Audi sells about 100,000 cars a year in the US. They don’t move products in volumes like Coca-Cola, Samsung, Budweiser or even Go Daddy. So if they’re going to invest untold millions of dollars in the making and airing of a Super Bowl spot, it needs to do more than just improve Q2 sales figures. It needs to enhance the way the Super Bowl audience feels about their brand. They need to create emotional resonance not just with the consumers who might consider buying an Audi but also some measure of admiration and esteem for the people who drive them. That’s badge value in its purest sense.
I think Audi succeeded at the Super Bowl with their charming coming-of-age story. A boy–old enough to drive to his prom, apparently, but not confident enough to secure a date—is thrown the keys to his Dad’s Audi S6. ‘Have fun tonight,’ his Dad says. This is Audi’s performance sedan and our tuxedoed teenager makes the most of the opportunity. From the moment the engine roars to life, as he pulls up next to a limousine of fellow prom-goers, through to the moment he slides into the principal’s reserved spot at his high school, he emerges from the S6 a changed man at prom.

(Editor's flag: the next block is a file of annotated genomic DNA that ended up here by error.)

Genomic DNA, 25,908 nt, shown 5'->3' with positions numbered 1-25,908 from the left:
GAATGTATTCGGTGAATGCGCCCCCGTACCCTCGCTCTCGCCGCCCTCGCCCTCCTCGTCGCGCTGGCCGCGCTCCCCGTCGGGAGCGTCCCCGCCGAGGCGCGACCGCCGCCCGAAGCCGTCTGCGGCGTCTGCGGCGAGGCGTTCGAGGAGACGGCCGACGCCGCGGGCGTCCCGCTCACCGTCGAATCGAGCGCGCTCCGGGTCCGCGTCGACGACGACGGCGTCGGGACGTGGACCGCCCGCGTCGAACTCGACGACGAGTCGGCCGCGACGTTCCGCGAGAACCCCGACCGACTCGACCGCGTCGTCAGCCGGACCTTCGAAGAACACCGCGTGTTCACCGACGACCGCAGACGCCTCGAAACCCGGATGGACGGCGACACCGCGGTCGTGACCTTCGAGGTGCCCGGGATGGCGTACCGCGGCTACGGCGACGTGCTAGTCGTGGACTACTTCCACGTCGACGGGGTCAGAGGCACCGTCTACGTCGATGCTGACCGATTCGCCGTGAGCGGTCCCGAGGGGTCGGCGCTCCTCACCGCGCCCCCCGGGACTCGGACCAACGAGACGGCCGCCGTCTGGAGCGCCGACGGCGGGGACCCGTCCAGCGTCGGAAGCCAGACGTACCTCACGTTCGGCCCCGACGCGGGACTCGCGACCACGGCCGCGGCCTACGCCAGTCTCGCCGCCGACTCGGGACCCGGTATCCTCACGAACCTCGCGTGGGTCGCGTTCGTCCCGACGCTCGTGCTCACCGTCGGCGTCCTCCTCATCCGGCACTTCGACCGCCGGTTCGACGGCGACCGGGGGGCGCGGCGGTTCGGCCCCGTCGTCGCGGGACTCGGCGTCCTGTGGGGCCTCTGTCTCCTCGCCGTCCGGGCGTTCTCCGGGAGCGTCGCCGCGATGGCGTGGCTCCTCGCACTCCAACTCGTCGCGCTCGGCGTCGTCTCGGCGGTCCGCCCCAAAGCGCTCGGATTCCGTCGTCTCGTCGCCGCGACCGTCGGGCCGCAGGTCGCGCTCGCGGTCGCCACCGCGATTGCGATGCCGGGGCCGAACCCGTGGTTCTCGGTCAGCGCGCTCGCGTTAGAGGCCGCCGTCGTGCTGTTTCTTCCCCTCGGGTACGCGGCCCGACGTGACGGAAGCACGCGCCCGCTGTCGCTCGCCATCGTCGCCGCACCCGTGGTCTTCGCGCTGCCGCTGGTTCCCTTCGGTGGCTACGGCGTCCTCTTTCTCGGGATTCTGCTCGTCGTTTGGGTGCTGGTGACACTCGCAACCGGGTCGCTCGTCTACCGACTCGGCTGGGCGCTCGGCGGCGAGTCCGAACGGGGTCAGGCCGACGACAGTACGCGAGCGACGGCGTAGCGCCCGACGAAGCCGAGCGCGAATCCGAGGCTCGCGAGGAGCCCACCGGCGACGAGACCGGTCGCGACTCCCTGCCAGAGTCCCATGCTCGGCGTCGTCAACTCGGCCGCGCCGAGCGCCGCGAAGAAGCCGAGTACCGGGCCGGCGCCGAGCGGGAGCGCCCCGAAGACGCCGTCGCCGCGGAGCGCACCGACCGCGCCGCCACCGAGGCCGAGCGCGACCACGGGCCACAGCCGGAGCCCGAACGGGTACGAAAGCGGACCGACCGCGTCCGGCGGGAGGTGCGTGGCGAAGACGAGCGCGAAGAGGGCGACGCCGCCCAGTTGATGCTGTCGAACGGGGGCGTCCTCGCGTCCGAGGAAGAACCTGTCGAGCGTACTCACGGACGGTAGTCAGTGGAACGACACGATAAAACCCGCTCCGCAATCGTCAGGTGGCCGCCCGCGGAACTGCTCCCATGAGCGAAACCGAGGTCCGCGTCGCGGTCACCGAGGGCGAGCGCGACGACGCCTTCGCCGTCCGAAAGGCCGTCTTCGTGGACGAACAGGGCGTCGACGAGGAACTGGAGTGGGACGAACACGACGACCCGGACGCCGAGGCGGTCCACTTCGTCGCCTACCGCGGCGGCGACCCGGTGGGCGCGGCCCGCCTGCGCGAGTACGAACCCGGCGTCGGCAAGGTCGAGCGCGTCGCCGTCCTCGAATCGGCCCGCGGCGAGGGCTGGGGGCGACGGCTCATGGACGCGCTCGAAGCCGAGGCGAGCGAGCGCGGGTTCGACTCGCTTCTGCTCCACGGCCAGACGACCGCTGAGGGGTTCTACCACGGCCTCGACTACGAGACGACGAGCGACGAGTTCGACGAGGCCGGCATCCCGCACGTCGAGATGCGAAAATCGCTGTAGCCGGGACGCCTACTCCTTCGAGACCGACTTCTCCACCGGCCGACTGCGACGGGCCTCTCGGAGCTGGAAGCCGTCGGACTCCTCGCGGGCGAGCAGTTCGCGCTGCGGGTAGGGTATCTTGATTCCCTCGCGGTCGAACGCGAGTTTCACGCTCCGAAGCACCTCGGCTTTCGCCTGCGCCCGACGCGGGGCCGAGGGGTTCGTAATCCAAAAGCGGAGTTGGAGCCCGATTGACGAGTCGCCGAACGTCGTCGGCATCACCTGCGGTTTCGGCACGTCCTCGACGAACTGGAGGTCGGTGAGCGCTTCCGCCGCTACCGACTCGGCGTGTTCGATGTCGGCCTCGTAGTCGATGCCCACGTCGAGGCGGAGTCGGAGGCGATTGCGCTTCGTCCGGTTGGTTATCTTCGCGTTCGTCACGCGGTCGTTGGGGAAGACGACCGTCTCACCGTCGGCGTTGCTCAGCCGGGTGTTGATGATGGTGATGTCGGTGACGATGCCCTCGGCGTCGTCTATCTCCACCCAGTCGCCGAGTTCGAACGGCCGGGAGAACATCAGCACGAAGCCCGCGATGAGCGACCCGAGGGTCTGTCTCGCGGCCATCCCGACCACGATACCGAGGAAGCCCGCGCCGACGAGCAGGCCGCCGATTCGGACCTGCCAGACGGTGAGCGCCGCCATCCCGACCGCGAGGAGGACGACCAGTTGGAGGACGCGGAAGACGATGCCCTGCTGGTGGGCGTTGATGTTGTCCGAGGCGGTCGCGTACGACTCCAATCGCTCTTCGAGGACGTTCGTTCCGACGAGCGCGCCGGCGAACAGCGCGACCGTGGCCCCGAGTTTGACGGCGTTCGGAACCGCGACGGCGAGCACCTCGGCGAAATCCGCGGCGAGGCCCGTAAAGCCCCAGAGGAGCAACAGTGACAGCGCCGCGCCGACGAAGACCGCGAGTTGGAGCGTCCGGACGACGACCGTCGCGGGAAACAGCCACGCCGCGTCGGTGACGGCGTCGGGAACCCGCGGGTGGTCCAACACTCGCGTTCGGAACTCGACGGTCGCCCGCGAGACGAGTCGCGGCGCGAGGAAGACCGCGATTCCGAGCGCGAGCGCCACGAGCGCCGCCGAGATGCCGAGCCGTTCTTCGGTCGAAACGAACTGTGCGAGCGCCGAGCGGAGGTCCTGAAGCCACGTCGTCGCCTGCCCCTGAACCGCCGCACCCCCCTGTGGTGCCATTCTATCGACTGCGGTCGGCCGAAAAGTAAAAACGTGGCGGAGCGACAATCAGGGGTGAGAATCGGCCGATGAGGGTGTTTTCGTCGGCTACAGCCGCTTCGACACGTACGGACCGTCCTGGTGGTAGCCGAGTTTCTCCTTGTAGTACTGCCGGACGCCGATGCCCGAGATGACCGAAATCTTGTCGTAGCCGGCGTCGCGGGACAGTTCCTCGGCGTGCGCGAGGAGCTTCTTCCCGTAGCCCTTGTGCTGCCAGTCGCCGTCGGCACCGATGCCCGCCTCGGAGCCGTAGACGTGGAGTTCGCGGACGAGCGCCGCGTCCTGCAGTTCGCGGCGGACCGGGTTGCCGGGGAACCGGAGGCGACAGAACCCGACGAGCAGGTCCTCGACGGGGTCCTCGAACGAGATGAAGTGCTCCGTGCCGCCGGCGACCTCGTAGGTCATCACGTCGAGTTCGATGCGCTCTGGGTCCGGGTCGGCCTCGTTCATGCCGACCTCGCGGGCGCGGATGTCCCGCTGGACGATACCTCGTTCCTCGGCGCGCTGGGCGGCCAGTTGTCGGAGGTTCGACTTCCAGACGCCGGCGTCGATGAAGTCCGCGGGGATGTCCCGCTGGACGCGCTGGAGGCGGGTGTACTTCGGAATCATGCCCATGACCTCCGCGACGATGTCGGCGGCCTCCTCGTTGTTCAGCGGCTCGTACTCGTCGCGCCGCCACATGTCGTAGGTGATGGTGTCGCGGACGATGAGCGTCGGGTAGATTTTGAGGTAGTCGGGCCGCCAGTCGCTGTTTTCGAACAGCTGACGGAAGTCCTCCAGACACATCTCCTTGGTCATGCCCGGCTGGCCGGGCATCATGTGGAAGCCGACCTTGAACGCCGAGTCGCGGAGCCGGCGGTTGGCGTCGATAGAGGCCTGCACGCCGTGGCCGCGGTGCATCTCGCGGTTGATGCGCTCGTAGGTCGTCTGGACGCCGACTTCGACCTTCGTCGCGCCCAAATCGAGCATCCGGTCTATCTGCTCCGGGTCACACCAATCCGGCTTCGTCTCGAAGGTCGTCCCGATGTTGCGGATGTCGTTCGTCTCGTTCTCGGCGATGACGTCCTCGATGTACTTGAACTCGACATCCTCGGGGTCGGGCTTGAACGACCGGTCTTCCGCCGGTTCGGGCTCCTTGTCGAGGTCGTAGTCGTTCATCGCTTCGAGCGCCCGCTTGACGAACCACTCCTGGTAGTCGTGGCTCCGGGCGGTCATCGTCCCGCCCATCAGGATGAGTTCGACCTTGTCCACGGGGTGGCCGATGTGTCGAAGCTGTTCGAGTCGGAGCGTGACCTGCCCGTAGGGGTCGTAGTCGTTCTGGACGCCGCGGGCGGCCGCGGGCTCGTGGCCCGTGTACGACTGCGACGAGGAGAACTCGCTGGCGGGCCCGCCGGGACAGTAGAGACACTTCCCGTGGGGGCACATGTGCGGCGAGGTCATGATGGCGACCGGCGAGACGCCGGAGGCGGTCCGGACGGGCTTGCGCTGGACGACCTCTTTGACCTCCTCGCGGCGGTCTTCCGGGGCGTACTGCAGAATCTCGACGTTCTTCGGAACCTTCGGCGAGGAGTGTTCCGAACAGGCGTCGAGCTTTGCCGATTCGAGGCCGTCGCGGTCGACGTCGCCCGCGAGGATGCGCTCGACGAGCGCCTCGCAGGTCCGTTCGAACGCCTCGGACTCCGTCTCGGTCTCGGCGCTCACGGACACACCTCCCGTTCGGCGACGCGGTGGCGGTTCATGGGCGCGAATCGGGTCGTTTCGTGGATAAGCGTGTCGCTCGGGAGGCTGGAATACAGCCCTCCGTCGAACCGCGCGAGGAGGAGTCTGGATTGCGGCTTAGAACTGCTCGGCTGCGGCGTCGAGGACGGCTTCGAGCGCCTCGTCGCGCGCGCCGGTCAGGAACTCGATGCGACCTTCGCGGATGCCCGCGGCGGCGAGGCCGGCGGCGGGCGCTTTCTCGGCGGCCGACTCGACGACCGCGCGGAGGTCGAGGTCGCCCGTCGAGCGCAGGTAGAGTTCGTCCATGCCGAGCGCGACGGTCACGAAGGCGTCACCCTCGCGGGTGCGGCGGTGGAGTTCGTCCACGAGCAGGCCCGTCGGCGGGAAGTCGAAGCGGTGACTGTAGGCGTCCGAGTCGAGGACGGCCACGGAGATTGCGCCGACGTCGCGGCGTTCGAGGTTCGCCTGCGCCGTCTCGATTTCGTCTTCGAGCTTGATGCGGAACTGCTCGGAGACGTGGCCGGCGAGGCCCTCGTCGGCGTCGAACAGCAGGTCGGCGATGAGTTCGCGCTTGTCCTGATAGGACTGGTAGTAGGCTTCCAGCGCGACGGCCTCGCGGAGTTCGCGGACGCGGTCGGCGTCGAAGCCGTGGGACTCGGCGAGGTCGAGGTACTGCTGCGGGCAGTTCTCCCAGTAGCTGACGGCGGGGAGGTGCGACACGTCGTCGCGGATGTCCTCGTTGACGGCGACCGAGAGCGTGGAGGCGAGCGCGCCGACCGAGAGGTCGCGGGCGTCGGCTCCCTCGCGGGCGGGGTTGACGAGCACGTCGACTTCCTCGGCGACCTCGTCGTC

Brimming with newfound poise, he marches into the dance hall and steals a kiss from the Prom Queen, who gives almost as good as she gets.
His reward for the risk? A black eye from the Prom King and a primal scream as he races away with newfound confidence and vigor. Great energy, great story.
For me, and for my co-viewing audience, Audi scored with this spot. There was an immediate connection with the boy, to his triumph. Audi isn’t selling cars on Super Bowl Sunday. They’re selling dreams. And this was a dream that many of Audi’s audience may have had themselves, only this time powered by the product. As Audi now puts it, ‘bravery wins.’